Global Factory Activity Slumps, Signaling Economic Weakness
Surveys conducted in July have revealed that factory activity across the globe, from Ireland to Germany and Japan, remains in a slump. This indicates that slowing growth and weaknesses in China are taking a toll on the world economy. However, the situation in the Americas appears to be less bleak than in other regions. Policymakers now face the dilemma of balancing aggressive rate hikes to combat inflation with the need to prevent potential recessions.
S&P Global’s gauge of worldwide manufacturing activity remained steady at 48.7 in July, matching the lowest level since June 2020. The subindices of factory output and new orders both slipped to six-month lows. A reading below 50 signifies a contraction in activity.
The Purchasing Managers’ Index (PMI) for the eurozone as a whole showed that manufacturing activity contracted in July at the fastest pace since the COVID-19 pandemic took hold. Despite factories cutting their prices sharply, demand slumped. Germany, Europe’s largest economy, experienced considerable weakness, while France and Italy, the second- and third-largest eurozone economies, also recorded significant deteriorations since June. In Ireland, the AIB PMI revealed a further sharp contraction in activity output in July, reflecting weak overseas demand.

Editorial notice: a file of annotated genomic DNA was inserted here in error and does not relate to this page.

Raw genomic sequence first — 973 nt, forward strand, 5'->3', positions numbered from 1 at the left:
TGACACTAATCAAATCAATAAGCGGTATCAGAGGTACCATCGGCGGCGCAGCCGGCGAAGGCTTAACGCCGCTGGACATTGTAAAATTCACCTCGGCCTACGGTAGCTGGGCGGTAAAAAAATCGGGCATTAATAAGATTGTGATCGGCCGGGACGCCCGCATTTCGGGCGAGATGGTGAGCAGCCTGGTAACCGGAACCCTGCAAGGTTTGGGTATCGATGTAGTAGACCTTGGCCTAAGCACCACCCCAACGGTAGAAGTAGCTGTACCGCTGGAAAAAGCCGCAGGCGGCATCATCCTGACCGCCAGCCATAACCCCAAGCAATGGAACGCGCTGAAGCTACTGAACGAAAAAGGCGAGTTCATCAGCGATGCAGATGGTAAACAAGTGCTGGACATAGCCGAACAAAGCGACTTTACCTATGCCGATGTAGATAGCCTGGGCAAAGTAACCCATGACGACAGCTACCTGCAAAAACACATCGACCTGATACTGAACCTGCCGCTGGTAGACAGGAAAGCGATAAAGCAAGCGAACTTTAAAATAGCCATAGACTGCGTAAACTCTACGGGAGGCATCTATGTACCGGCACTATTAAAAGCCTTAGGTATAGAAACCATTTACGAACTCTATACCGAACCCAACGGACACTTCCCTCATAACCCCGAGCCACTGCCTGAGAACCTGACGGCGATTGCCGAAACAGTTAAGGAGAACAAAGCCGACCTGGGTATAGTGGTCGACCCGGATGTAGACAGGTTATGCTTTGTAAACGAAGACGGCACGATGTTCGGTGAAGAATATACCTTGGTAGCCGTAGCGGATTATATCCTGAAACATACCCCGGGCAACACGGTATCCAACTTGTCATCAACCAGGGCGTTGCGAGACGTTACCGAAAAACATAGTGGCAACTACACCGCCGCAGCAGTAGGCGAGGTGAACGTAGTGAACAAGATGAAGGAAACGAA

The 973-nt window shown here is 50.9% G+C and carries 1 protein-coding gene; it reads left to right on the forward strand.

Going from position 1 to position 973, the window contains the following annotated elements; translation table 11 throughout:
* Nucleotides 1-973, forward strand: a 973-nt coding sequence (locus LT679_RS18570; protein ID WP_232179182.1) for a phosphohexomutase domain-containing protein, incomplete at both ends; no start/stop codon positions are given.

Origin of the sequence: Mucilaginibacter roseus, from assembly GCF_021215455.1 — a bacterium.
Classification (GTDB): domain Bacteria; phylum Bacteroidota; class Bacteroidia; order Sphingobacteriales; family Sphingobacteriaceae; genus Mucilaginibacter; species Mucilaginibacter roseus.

The final eurozone manufacturing PMI, compiled by S&P Global, fell to 42.7 in July from June’s 43.4, its lowest reading since May 2020 and matching a preliminary figure. The index measuring output, which feeds into a composite PMI and is considered a reliable indicator of economic health, dropped to 42.7 from 44.2, a low not seen in over three years.
Data shows that the manufacturing downturn in Germany deepened at the beginning of the third quarter, with goods producers experiencing sharper declines in new orders. France’s factory sector also contracted further in July, although the downturn was not as severe as initially forecasted.
Thomas Rinn, global industrial lead at Accenture, commented on the ongoing uncertainty in the eurozone manufacturing sector, stating that “today’s PMI results are an indicator of the ongoing uncertainty that the eurozone manufacturing sector is currently facing.” He added that dwindling output, coupled with the knock-on effects of inflation, labor shortages, and shifting customer preferences, continue to put pressure on businesses.
In Britain, outside the European Union, factory output contracted in July at the fastest pace in seven months. This was attributed to higher interest rates and a decrease in new orders, despite weakening price pressures.
Surveys also revealed that manufacturing activity contracted in Japan, South Korea, Taiwan, and Vietnam in July, highlighting the strain caused by sluggish Chinese demand on the region. China’s Caixin-S&P Global manufacturing PMI fell to 49.2 in July from 50.5 in June.